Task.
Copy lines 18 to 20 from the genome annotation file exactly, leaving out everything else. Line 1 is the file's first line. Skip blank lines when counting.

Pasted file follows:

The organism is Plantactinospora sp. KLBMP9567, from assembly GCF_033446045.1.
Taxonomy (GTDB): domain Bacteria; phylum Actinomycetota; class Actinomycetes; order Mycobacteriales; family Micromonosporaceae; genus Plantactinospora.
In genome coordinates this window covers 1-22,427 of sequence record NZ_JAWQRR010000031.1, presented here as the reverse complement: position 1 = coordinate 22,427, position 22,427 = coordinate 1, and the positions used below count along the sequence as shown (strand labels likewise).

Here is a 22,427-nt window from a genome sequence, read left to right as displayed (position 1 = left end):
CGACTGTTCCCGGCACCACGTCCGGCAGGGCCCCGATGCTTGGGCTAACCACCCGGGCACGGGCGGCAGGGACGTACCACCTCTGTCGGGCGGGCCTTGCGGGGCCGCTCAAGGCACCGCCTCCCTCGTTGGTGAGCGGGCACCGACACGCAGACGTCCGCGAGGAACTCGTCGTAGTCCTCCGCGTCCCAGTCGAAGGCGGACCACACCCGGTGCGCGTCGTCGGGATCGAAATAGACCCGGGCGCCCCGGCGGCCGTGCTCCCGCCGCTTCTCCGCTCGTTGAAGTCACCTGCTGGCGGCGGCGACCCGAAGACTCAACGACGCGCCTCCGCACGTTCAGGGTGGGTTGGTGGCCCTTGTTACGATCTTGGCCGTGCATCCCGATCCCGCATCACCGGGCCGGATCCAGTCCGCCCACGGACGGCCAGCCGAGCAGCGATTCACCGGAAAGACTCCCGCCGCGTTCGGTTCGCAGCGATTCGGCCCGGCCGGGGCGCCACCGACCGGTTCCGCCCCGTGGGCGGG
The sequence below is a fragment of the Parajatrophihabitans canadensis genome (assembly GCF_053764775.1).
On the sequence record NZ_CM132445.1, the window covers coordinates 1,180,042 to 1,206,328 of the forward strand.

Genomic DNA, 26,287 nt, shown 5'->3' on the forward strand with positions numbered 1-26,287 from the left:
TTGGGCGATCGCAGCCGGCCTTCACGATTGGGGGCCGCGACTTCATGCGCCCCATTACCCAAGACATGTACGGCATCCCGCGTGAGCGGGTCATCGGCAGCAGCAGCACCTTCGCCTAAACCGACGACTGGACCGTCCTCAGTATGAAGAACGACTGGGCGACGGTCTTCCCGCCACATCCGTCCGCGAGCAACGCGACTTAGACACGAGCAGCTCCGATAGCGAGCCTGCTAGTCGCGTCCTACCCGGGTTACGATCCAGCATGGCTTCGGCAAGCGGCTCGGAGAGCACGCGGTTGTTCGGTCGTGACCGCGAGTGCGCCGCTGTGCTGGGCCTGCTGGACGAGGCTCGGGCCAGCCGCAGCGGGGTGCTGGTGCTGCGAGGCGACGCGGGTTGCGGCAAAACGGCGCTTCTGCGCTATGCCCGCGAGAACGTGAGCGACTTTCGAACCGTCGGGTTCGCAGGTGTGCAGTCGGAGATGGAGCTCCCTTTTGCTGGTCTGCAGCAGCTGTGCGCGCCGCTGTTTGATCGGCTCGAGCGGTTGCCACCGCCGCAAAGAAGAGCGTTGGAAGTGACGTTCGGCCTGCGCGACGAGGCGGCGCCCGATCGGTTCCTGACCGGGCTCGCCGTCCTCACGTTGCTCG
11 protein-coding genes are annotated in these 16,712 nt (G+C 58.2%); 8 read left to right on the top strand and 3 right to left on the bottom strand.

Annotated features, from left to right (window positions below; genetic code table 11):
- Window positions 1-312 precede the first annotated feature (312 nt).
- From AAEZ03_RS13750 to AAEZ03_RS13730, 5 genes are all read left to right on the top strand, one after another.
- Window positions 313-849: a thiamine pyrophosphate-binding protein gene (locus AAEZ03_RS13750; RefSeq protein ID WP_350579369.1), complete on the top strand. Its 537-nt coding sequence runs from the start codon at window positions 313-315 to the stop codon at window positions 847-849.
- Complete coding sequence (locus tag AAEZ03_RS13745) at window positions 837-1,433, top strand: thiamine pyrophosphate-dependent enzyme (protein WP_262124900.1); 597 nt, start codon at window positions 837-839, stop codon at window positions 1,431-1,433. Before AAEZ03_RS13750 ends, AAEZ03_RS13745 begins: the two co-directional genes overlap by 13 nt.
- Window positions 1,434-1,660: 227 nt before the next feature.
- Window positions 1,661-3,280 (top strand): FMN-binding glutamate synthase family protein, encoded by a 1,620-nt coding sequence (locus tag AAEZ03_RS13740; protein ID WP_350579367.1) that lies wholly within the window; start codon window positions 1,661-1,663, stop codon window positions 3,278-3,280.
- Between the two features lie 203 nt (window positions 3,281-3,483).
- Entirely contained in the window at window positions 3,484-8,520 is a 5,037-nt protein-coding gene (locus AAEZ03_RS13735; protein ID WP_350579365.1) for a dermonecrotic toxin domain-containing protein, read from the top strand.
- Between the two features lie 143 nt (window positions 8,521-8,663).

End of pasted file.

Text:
- Between the two features lie 203 nt (window positions 3,281-3,483).
- Entirely contained in the window at window positions 3,484-8,520 is a 5,037-nt protein-coding gene (locus AAEZ03_RS13735; protein ID WP_350579365.1) for a dermonecrotic toxin domain-containing protein, read from the top strand.
- Between the two features lie 143 nt (window positions 8,521-8,663).